The most refreshing aspect of the story is the impressive number of female leads including, the dying matriarch, an evil sorceress, an elderly librarian, a judge, a priest, a magician, and the protagonist Io. Having women in both villainous and heroic positions gives the book a complexity I had not expected, and I hope that we continue to see more balanced roles for men and women in comics. Sword and sorcery is not my typical genre, but I found myself quickly ensnared by Io and Nemas’ secret, and can’t wait to see what happens next. Matthew Laiosa

Jerome Charyn & Jacques de Loustal - The Boys of Sheriff Street
(Dover Publications Inc.)

Last December I had the pleasure of interviewing Jerome Charyn about his sprawling career in prose and comics. Learning how to read from comic books, and a long admirer of the medium, he finally became a full-fledged comic author after contacting a French editor for a story titled The Magician’s Wife. The book won the Grand Prix award at Angoulême in 1986, and was published in the U.S. by Catalan Communications. Despite Charyn’s early success, many of his comics have been out-of-print for over twenty years. Fortunately the modern craze for graphic novels has lead Dover Publications to re-release and newly translate many of Charyn’s overlooked works.

Spending a major portion of his career writing crime novels, Charyn treads familiar territory with The Boys of Sheriff Street, but that is not to say that the book is at all familiar. The story set in 1930s NYC features twin brothers, Max and Morris, and their dueling infatuations with a beautiful movie theater ticket taker named Ida Chance. When Morris announces his engagement to Ida, the hump-backed Max becomes quickly consumed by passion and violence. Unable to cope with his jealousy he leads his gang into a war with their rival, Leo Whale, causing irreparable damage to himself, his brother, and to the woman he can’t bear to see in another’s arms.

In the introduction Charyn says unlike most comic artists who attempt to create movement through static imagery, Jacques de Loustal captures ‘the solitary images of a dream,’ although nightmare might be a more apt description. His images, like the nightmare cartoons of George Grosz, are filled with an emotional energy that would be much harder to convey in a film or book. The muted earth tones, and nauseating yellows and greens perfectly reflect the loneliness, despair, and unrequited lust of Max. My only wish is that the images were allowed to speak for themselves more often. The book uses many captions that often describe the images without adding additional meaning. Noir is famous for its narration and internal monologue, but in this case the narration sometimes robs the reader of their own interpretation.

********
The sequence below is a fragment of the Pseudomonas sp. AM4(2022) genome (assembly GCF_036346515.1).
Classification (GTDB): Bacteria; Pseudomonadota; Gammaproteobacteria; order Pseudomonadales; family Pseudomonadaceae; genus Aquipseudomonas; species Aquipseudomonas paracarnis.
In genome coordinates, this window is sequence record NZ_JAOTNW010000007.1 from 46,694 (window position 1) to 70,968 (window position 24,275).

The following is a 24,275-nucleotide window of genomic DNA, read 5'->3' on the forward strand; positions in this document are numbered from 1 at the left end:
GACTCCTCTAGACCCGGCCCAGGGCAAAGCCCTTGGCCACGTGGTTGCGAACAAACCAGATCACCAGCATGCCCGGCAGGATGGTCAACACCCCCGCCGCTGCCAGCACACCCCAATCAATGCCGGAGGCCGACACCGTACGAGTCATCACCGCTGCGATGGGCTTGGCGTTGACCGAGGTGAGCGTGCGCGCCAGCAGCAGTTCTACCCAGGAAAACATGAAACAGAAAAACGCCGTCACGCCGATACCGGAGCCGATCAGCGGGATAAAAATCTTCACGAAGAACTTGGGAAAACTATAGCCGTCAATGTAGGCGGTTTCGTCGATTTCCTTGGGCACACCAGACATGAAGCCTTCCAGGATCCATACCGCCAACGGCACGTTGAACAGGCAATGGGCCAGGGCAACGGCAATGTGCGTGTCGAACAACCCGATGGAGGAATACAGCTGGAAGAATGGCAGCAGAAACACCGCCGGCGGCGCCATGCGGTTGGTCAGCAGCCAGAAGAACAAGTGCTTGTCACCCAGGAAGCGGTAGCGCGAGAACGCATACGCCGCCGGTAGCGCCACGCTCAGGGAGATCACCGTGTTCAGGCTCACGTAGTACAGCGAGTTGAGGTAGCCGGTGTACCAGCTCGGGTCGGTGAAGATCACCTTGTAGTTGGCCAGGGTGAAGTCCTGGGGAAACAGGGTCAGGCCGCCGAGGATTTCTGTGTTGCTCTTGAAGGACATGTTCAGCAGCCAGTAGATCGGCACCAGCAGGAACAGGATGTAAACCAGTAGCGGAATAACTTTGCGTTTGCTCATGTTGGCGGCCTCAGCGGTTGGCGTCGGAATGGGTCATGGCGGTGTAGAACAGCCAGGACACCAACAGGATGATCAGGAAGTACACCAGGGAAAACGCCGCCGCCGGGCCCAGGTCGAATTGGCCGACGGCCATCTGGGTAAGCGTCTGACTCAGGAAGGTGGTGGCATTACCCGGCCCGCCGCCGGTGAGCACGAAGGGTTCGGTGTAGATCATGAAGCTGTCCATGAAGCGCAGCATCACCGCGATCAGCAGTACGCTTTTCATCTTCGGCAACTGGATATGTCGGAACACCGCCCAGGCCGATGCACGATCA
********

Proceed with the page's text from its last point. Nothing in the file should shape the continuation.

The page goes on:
Even though the narration is at times tedious, the book is worth if for the one-of-a-kind world it creates. Instead of depicting a realistic world of crime, Charyn and Loustal portray a mythic world, a world of self-made gods as petty as their Greek counterparts, a world of deformed monsters, hopeless romantics, and seductive sirens. This is Greek tragedy at its best dressed in trench coats and derby hats. NYC stretches into the sky like a grotesque Olympus and the interiors of train stations, cafés, and movie theaters are like the cavernous depths of Tartarus. Charyn, a novelist, and Loustal, a painter, prove that the graphic novel medium is the perfect marriage of both literature and fine art. Matthew Laiosa